The Horror of the Harlequin

No one batted an eye when I, a female, read the Borne series of espionage novels by Robert Ludlum long before the movies came out. Nor when I was enthralled by the Spenser detective series by Robert B.  Parker after being introduced to the character thanks to the 80’s TV series. Oh, but let me read anything from the Troubleshooters series, military novels by Suzanne Brockman and eyes roll hard because Brockman’s books are considered romance.

While I personally find most of what is published under romance novels as a genre to be poorly penned and predictable as all get out, my wiring simply cannot find pleasure in reading them. But I don’t knock their existence for clearly many people, like my best friend, simply adore them. Please note: I am not solely speaking of romance novels with sex scenes, explicit or otherwise, but the quick read novels made infamous by Harlequin which became so popular in the 80s and remain steadfastly so today. This includes many of which can be found under the somewhat less threatening big sister header of Chick Lit.

Romance novels are often dismissed as guilty pleasures, something a person should be be above reading once out of their teens by women, and to be outright ashamed of being seen as read by men. Granted, the covers of barrel chested men with gloriously voluptuous women do not help, but still it is not just females reading romance novels. Let’s be honest: just as “boys have adventures with action figures” while “girls play with dolls“, men read plenty of books with romance in them — they just aren’t called romance novels.

The espionage and detective series mentioned above have romance scenes, separate or including depictions of sex, to demonstrate the level of importance of the romantic interests to each other. It’s often needed to push the story, no matter how weakly. I mean was there really any need for the Marie character in the Ludlum books, or movies, other than to give the lead character the damsel to save? So guys aren’t exactly foreign to the concept of reading up on some lovely-dovey time in novels and tacitly accept it.  Whodathunkit? Uh, most e-book users and FanFic writers.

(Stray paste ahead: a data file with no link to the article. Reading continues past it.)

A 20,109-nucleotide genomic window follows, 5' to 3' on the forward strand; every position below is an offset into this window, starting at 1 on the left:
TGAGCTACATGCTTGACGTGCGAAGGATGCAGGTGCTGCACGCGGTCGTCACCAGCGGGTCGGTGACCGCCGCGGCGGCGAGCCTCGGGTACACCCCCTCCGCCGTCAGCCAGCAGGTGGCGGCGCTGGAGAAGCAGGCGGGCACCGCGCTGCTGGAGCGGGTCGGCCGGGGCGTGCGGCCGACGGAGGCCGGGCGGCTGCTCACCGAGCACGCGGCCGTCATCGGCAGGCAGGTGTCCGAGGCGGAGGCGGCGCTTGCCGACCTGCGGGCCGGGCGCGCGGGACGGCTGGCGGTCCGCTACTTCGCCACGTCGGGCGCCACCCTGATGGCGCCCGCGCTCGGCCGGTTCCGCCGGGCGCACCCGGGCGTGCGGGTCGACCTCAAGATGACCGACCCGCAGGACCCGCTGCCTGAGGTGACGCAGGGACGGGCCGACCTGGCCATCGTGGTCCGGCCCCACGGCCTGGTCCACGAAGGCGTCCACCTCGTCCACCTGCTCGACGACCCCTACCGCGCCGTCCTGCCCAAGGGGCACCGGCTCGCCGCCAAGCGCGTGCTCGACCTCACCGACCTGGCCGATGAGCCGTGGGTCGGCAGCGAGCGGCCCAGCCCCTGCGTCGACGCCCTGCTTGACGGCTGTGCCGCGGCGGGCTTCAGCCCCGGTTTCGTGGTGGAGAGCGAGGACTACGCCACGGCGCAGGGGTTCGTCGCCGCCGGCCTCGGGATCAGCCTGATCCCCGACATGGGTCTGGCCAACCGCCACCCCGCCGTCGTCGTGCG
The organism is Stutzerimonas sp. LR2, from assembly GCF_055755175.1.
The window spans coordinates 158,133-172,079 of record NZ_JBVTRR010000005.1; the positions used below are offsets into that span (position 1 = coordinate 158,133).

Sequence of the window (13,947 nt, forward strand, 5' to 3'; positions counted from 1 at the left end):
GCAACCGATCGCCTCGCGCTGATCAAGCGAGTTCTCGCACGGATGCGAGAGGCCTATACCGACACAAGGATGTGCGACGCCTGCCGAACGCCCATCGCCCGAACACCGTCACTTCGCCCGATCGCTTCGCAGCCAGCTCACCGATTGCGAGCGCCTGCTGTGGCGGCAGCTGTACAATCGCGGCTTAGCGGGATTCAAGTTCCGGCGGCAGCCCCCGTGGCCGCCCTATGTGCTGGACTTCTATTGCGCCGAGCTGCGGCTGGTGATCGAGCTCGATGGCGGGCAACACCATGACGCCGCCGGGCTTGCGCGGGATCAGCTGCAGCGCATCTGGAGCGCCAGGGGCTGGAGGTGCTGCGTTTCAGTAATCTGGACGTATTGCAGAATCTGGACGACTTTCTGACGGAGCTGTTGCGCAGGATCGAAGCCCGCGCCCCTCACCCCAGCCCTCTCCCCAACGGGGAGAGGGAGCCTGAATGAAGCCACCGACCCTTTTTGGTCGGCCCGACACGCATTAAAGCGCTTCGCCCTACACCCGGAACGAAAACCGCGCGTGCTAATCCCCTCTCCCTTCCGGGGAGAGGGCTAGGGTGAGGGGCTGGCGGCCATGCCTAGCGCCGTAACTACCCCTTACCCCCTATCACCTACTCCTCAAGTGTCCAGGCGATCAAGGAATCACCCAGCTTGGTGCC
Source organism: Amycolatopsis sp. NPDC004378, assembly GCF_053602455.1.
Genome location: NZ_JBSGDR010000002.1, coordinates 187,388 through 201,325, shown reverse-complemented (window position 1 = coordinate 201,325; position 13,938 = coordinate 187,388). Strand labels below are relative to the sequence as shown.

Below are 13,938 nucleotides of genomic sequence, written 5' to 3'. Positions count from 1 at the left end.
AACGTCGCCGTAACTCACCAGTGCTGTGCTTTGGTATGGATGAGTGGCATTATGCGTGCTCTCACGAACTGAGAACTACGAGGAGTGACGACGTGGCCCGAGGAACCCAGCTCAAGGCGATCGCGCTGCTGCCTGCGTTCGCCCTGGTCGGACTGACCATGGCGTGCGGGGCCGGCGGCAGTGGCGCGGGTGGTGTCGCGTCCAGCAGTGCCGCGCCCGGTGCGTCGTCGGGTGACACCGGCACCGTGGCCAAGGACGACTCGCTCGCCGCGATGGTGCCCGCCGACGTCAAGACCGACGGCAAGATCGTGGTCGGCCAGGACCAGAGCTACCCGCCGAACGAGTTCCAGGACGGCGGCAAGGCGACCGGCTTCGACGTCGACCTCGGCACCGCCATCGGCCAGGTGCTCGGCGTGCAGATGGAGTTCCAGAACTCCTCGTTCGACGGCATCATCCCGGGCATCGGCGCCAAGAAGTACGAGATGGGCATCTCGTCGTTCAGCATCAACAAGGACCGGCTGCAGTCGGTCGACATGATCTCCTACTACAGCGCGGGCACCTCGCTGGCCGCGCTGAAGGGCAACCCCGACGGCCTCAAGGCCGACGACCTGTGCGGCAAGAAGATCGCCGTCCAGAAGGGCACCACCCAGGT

With e-books and Fan Fiction or FanFic for short, males -especially CIS males- can delve into the world of romance historical, modern, fact, fiction, and yes the homoerotic, BDSM and so many other subsets within subsets as most females have enjoyed in, sometimes covered, print for decades. One of the many reasons E-books have become so popular  is that people can read whatever they want in relative private, without the grandiose covers mentioned above shouting to world what steamy words lay on the pixelated screen.

We live in a (relatively) free society in which we can like anything we want. So if men are reading romance too, why all the hating? as the kids would say. The problem is we live in a society that claims to embrace equality between men and women and at the same time devalues femininity.

It seems that we’ve been taught to have a disdain for all girly things. It’s is just part and parcel of living in a patriarchal society.  While traditional femininity can be just as toxic as traditional masculinity, in the push for equality, somehow being actually feminine has been pushed away into being considered less than. That feminine pursuits are frivolous, while masculine pursuits are valid, including what we read. When we try to devalue femininity as a means of oppression that is a problem.

There’s no more wrong with a guy reading a historical romance for fun than a gal reading a political thriller for the same reason – if it brings the reader pleasure – to each/his or her own.

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Writing Our Lives #52essays2017 challenge – Week 13

52essays2017

A year-long weekly personal essay/memoir/creative nonfiction writing challenge. To learn more about this challenge or to participate, check out Vanessa Martir’s website and learn about it.

 

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